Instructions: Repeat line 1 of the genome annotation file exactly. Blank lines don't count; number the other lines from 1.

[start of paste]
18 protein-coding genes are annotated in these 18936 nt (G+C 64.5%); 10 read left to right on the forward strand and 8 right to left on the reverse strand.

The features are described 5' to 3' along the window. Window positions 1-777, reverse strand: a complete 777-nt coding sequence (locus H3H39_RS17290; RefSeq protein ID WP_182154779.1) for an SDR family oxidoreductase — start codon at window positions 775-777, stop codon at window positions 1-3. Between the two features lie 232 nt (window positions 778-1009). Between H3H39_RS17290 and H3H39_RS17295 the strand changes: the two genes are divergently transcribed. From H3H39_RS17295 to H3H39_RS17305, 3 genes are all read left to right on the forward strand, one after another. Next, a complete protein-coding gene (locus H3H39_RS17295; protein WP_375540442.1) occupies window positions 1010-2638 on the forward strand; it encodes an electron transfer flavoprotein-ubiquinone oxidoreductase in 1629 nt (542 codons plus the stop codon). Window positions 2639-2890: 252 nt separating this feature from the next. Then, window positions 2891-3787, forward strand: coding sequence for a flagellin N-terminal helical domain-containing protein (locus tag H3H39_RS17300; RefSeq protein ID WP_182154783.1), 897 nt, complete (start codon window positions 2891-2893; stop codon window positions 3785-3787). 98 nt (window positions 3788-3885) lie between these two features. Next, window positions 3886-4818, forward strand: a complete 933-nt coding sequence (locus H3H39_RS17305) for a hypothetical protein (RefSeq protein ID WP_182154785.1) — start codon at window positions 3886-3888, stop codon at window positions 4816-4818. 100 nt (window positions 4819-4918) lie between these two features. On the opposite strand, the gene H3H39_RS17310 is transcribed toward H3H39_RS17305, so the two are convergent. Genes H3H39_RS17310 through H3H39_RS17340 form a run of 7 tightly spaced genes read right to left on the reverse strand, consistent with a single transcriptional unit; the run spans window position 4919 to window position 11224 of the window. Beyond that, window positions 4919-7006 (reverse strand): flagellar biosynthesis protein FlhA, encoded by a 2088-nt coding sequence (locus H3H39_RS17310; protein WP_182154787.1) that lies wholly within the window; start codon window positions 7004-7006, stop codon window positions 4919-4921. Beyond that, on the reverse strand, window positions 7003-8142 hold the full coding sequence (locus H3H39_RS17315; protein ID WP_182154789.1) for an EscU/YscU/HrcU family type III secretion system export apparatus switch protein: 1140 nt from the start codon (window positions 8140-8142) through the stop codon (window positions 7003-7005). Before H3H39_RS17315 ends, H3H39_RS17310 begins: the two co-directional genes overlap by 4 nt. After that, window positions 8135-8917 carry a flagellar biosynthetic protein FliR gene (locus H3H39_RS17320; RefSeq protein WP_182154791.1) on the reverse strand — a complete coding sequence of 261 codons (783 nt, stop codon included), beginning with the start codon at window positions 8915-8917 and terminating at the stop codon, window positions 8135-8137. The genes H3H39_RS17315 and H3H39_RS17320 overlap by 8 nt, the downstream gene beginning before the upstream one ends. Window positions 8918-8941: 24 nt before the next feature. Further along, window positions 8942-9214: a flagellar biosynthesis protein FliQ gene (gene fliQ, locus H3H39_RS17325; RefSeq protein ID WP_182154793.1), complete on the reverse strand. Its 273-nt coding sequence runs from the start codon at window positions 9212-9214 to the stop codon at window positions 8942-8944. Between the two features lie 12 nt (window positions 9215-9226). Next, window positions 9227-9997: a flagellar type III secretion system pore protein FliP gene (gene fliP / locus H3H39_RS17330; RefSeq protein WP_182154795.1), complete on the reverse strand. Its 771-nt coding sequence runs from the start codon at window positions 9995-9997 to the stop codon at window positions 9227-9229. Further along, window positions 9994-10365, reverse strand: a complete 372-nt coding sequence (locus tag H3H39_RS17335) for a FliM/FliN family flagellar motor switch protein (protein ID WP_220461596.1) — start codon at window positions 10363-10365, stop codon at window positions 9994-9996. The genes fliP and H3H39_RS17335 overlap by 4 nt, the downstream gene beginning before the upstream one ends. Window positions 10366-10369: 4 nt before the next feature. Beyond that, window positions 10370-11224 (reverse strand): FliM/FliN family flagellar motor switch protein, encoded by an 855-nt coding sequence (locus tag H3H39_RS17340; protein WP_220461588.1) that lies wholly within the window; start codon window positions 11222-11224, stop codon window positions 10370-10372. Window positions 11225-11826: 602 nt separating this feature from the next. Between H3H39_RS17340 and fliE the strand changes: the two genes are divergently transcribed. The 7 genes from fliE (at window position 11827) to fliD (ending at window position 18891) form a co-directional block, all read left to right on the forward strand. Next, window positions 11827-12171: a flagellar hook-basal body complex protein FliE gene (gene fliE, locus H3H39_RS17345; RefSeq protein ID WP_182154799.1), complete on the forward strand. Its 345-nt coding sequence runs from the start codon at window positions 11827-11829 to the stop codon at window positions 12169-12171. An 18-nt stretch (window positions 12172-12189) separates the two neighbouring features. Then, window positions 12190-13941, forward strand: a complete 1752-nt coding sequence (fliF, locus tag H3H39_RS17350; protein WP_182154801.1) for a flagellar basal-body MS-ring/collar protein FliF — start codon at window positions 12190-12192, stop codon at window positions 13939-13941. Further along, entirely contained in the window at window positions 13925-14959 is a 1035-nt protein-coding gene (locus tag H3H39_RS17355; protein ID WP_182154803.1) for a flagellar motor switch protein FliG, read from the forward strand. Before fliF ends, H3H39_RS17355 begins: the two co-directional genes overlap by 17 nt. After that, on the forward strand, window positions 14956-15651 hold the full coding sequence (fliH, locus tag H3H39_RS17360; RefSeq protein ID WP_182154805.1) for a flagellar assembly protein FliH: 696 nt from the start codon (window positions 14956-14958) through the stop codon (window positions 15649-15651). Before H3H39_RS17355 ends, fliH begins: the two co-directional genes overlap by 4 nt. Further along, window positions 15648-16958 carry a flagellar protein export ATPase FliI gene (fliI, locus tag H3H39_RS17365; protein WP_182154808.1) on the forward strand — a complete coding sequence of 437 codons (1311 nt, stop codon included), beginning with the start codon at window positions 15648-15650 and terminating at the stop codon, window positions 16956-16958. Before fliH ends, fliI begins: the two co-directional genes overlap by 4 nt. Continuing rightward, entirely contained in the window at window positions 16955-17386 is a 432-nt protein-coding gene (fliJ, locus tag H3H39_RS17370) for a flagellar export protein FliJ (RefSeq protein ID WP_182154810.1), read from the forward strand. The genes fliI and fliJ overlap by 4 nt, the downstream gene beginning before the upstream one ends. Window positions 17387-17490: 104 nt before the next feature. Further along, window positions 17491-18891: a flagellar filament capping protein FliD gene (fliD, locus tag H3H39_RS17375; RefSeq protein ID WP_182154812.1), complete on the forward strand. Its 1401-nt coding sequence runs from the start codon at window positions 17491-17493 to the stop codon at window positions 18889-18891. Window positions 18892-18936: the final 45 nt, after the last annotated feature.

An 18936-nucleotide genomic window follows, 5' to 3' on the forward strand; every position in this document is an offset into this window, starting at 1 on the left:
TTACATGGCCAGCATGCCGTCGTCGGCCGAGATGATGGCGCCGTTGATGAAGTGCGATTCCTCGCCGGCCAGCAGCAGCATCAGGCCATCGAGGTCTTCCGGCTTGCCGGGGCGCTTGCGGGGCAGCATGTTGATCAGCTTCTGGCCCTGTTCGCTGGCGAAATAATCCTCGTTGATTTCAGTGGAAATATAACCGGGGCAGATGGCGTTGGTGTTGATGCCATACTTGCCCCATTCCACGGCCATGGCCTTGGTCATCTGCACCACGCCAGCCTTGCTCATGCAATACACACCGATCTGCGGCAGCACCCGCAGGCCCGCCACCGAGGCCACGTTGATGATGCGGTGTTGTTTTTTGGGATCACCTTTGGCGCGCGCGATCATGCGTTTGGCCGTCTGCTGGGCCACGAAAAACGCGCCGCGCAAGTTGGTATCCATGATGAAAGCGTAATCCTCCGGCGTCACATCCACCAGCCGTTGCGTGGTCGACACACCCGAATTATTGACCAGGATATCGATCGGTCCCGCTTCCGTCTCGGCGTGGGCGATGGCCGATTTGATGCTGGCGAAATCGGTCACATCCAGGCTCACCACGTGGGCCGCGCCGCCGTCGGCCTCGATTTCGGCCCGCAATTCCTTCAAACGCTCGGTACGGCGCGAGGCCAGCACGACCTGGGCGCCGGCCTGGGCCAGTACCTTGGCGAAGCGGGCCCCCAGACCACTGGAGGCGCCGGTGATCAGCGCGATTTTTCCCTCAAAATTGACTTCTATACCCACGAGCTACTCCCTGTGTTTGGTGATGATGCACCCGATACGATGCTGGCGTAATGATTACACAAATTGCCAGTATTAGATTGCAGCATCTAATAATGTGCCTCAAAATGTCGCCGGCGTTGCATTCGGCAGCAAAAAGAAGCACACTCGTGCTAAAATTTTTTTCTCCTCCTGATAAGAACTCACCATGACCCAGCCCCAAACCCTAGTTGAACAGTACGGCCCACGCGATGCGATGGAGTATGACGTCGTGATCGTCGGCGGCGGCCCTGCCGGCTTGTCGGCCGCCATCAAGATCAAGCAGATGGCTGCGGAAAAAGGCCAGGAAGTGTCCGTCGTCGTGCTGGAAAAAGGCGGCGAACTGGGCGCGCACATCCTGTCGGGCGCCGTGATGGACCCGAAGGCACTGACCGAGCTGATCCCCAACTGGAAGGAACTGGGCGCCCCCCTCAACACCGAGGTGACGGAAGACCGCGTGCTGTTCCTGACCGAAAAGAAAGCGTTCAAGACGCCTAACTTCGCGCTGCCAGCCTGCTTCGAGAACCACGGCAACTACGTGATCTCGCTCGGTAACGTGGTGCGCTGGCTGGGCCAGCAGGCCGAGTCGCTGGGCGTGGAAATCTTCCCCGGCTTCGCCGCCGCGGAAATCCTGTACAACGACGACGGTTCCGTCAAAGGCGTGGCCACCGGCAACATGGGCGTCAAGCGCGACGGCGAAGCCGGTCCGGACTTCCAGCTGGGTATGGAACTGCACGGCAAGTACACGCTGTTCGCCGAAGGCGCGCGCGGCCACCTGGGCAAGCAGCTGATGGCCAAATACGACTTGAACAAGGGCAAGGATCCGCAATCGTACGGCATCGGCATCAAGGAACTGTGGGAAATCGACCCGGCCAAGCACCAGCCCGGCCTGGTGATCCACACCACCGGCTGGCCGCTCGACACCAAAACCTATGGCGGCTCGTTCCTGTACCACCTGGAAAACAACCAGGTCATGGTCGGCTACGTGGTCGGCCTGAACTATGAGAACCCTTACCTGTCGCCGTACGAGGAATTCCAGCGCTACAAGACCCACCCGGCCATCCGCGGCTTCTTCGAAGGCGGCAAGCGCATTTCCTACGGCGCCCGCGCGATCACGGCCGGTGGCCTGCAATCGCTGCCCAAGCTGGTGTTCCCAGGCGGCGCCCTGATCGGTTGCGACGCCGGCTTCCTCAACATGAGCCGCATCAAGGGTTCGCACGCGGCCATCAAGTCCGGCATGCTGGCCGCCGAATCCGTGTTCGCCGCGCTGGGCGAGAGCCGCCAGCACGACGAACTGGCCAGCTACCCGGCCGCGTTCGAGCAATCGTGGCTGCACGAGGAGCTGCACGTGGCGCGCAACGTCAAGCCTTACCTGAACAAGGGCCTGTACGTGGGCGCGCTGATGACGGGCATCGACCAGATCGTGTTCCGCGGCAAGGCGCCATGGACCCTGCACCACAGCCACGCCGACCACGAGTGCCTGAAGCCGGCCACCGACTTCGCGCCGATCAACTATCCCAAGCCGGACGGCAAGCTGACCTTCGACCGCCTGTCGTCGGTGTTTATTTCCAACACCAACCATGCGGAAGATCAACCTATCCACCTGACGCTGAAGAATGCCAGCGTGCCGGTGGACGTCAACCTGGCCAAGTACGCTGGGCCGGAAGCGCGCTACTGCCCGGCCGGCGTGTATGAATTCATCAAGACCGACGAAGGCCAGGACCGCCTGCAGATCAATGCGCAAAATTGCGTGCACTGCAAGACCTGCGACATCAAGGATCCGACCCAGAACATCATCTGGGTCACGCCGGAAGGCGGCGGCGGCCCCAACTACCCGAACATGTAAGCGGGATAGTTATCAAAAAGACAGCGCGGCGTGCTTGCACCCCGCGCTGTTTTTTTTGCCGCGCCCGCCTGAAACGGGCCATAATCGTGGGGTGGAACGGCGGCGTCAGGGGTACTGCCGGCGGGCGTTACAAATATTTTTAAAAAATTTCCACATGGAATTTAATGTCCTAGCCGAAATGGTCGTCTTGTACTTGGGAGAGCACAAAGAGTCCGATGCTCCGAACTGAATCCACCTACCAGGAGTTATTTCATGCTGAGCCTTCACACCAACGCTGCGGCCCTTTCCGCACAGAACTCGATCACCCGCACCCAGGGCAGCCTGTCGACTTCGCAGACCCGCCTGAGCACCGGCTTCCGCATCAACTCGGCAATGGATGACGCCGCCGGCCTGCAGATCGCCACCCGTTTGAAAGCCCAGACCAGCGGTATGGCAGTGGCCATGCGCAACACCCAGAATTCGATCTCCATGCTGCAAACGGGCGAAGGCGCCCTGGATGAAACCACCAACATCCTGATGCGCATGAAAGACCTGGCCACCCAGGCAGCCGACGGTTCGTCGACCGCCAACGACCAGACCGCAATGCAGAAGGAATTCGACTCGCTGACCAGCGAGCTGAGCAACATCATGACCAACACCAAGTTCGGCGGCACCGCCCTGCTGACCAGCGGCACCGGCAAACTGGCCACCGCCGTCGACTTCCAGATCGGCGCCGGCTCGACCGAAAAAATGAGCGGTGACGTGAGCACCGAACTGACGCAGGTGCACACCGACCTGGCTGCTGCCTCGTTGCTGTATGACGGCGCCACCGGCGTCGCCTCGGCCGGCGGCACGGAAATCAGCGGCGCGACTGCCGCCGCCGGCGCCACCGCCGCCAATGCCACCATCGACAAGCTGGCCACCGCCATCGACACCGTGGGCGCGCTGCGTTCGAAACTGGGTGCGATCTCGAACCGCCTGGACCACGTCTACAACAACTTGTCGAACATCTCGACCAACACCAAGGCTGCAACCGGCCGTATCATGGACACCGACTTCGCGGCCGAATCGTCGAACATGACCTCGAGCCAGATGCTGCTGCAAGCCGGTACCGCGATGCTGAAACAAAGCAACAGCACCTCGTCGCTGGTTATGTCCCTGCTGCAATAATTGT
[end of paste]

18 protein-coding genes are annotated in these 18936 nt (G+C 64.5%); 10 read left to right on the forward strand and 8 right to left on the reverse strand.